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Handy Angle girls faced the European Champs – and striker Ronnie Corbett

By Black Country Bugle  |  Posted: June 12, 2014

  • Handy Angle and the TV All Stars line up together before the game. How many of the players do you recognise?

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WE'VE HAD an excellent response to our recent feature on the Brierley Hill women's football side who represented the Handy Angle works back in the fifties and sixties.

Ronald Lloyd of Kingswinford has brought in an excellent album of photographs and cuttings which document his late wife Shirley's time in the team, covering the period from 1957 to about 1960.

Shirley (nee Greenway) was one of the team assembled by coach Harry Rides who regularly thrashed all-comers, usually playing centre half and wearing the number 5 shirt; which husband Ronald still has to this day. Sadly, Shirley died quite young, in 1979. The scrapbook is liberally sprinkled with press reports of almost unfeasibly high scores – an 18-0 walloping of Birmingham City Supporters Club; 14 goals without reply against Birmingham Excelsior; 15-0 over Birmingham City Ladies. On another occasion they beat the latter 25-0: Pam Aston scoring ten and Margaret Bottley eight. Their leading scorer Margaret Parkes wasn't even in the side that day.

Crowds were regularly into the thousands; 6,000 turned out to see them play City Ladies, and they raised thousands of pounds for local charities into the bargain. But the Handy Angle girls weren't just a local phenomenon, as another of Shirley's cuttings demonstrates.

The undisputed champions of the north in the late 1950s were Manchester Corinthians Ladies Football Club – in fact they were holders of the ladies football European Cup. They had, over a couple of seasons, put together a run of ninety matches without defeat. And then they played Handy Angle.

The eagerly anticipated tie took place on a Saturday in Quarry Bank in aid of three local charities, with 3,000 fans in attendance. One report cut from a local papers enthused:

"The game, played in sweltering heat, was the finest seen in the district. It had everything. Goals, good football and thrills kept the crows on its toes throughout, and the players must have been exceptionally fit to have stood the pace."

Corinthians presumably weren't expecting much of a fight, but they were shocked out of their complacency early on.

Star striker Margaret Parkes went close twice andPam Aston once, before the northerners had even managed to threaten, and Handy Angle's keeper Valerie Cox pulled off a brilliant save from their first attack, throwing herself at the attacker's feet.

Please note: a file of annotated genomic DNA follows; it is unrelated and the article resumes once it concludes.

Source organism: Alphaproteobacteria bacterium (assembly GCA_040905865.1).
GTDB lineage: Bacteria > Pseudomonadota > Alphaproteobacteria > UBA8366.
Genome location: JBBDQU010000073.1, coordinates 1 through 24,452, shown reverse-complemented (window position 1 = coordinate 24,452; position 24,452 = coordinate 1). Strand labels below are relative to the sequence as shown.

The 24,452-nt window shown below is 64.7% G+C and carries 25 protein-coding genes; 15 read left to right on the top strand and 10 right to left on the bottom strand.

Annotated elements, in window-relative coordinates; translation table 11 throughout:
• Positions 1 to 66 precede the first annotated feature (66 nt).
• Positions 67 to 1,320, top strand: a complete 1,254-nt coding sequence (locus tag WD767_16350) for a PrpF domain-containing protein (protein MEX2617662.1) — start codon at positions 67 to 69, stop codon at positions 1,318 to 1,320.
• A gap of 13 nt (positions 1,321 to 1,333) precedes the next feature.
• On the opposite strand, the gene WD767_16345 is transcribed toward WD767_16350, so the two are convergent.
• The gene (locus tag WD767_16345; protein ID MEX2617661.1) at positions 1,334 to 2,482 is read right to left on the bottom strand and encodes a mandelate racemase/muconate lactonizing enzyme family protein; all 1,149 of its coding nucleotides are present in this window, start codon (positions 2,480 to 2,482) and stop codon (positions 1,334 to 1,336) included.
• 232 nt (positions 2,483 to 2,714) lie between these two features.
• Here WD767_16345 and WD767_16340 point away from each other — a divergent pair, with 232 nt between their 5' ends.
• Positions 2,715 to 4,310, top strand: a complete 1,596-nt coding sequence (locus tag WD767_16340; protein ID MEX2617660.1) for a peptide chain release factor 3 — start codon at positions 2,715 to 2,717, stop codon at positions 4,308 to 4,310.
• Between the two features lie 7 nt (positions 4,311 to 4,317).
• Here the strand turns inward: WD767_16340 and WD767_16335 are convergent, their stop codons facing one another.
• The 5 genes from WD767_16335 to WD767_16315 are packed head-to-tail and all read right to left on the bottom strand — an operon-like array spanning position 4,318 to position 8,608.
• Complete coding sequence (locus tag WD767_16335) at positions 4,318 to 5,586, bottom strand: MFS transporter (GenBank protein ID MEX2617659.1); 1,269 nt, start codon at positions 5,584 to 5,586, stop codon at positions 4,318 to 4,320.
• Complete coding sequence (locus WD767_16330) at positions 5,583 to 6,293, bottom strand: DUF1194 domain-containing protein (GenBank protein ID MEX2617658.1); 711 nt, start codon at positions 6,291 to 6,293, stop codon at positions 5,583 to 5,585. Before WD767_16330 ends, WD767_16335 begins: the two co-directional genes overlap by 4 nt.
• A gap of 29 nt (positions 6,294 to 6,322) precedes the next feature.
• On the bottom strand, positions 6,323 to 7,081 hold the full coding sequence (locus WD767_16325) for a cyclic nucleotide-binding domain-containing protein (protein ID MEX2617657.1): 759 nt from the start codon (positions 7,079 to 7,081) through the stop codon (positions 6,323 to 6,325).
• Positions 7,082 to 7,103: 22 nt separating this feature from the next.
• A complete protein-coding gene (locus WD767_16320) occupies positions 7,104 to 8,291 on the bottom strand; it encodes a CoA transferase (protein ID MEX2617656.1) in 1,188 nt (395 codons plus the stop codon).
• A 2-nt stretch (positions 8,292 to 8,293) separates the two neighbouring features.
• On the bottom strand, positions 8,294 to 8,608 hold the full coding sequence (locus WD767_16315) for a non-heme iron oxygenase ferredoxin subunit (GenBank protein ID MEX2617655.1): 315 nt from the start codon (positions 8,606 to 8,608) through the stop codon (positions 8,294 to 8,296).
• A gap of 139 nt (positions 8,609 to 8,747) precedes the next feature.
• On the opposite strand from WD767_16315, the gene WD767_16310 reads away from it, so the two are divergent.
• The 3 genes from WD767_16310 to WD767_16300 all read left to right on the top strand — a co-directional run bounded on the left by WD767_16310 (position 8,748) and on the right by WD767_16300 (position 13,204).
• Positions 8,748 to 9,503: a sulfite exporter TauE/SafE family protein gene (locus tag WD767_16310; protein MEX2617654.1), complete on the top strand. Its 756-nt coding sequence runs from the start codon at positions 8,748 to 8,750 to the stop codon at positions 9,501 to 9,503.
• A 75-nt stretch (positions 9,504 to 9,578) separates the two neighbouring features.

Margaret Botley opened the scoring on ten minutes, but before the home crowd had finished celebrating Corinthians had equalised, and with one in the bag began to play a better game. The Angles were up against it for the rest of the first half, but held on until Margaret Parkes managed to weave through four defenders and 'crash the ball home for a magnificent goal'.

In the second half they looked like running away with it, with Parkes completing her hat-trick, but Corinthians pulled back another two and were so fired up an equaliser looked inevitable. But Margaret Parkes pulled off more of her solo magic with ten minutes to go, and Rita Farley made it 6-3 just before the final whistle.

"It was like a cup final scene," the report said, "as the crowds swarmed on to the field to congratulate the winners, who were also heartily applauded in true sportsmanlike manner by the losers."

Handy Angle manager Harry Rides was over the moon, and Corinthians' manager told the press that the Black Country girls were without doubt the best his team had met in all their nine years.

But Handy Angle's most high profile matches were played against a TV All Stars XI – all of them men. Founded, and captained, by comedian Bernie Winters, the All Stars played the Handy Angle girls on at least three occasions, and Ronald Lloyd has a programme from one of the matches, played at Porth in Wales.

The All Stars were all household names, many of them still well-remembered. Alongside captain Bernie (though line-ups varied slightly from game to game) were his brother and comedy partner Mike Winters; DJ Pete Murray; singer Anthony Newley; actor Larry Taylor from William Tell; Norman Rossington from The Army Game; Carry-On star Bernard Bresslaw; singer and trumpeter Roy Castle, singer Jess Conrad in goal, and a surprising choice of forward in the diminutive form of Ronnie Corbett.

Ronald doesn't recall the score of the game, but a good time was had by all involved, judging by the photographs taken on the day.

On the subject of Handy Angle, the Bugle's own cartoonist Dave Green pointed out to us that he worked there frm 1961 to '74 – and occasionally played in goal for the women's side!

"My wife Joan worked there as well," Dave explained, "and Harry Rides, knowing I was a goalkeeper, asked me to train Joan for the Handy Angle keeper's position. But on the odd occasion when they played girls against boys for a charity match, he'd put me in goal."

Have you played for a women's football side in the Black Country? Let us hear your story: drop by Bugle House in Cradley Heath High Street, give us a call on the usual number, or email gjones@blackcountrybugle.co.uk.

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